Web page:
Bell, J. (2000), "The Grocers; The Rise and Rise of the Supermarket Chains", International Journal of Contemporary Hospitality Management, Vol. 12 No. 4, pp. 275-276. https://doi.org/10.1108/ijchm.2000.12.4.275.2
Emerald Group Publishing Limited
The power of the big UK food retailers is a matter of significant public interest. Popular media enjoy plenty of mileage from “rip‐off” Britain stories, many targeting the supermarket multiples and, not for the first time, these companies are subject to official scrutiny from the competition authorities. Are they abusing their power in the market‐place ? Against this background Andrew Seth and Geoffrey Randall have written a most engaging account of how the food retailers got where they are today, a balanced commentary on the current scene and a brief treatment of future prospects. In the dynamic world of the retail industry this book will date quickly, a point not wasted on the authors. The book was going to press in the summer of 1999 as the year’s biggest retail news story broke. The arrival of the mighty Walmart on the UK scene called for some hasty revision, and the text includes premonitions of subsequent events. Somerfield and Kwik‐Save, for example, are described as “huddling together for warmth.”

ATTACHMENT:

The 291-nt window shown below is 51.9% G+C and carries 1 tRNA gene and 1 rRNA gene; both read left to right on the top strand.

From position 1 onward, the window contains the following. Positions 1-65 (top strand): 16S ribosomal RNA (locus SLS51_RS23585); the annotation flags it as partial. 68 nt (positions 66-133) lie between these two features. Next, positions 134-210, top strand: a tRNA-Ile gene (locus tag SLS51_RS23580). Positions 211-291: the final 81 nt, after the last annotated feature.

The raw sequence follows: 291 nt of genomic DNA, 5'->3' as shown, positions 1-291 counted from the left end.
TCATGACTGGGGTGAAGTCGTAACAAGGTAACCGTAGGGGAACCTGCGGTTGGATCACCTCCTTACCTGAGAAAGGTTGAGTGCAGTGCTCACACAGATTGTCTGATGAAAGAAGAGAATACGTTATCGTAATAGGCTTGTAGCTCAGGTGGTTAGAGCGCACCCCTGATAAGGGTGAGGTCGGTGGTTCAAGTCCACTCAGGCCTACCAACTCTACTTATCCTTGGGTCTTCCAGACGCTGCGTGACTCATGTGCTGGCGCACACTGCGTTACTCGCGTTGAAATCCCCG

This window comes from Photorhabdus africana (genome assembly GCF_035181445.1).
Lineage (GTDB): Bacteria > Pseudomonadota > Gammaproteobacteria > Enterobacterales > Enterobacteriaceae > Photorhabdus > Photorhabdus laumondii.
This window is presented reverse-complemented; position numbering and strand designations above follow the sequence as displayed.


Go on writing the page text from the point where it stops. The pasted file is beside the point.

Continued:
The Grocers includes a concise history of each of the four major UK supermarket chains. Each account is brought to life by personal reflections from the individual “movers and shakers” involved, themselves afforded a warm respect for their contribution. The result is a fascinating insight into the development of decision‐making in food retailing from a world of intuitive dealing and trading, towards the tightly measured and controlled execution of professional management today. Students of retailing will enjoy this softer dimension of an otherwise well‐documented story, delivered with a disarming humour. The co‐operative movement is described as “pathologically uncommercial” and Waitrose “is still a place where Madam is seen to shop”.
The authors have an explicit regard for the achievements of the leading food retailers in the UK, in raising standards, improving operating efficiency and offering consumers convenience and ever‐widening choice. However, this does not stop them applying the “oligopoly” word to describe current market concentration issues in a way that the industry would never dream of. The authors recognise that national figures for market share belie a more serious reality in local areas; a conclusion that the competition authorities appear to be reaching. Demonstrating a grasp of reality, the rise of the supermarket chains has not been without cost and some of that cost is borne by wider society. So it is quite right to challenge the position and power of large‐scale retailers as they start to move towards global strategies. The reader is left to ponder on the need for, or best means of, regulating an industry so skilled in exercising political influence, whilst the authors conclude by acting as consultants to the retailers.
Explicit in this book is a recognition of the power of UK supermarket chains, whilst at the same time identifying their vulnerability in entering a new millennium. The interests of respective stakeholders are clearly recognised in turn and this makes for a most stimulating read.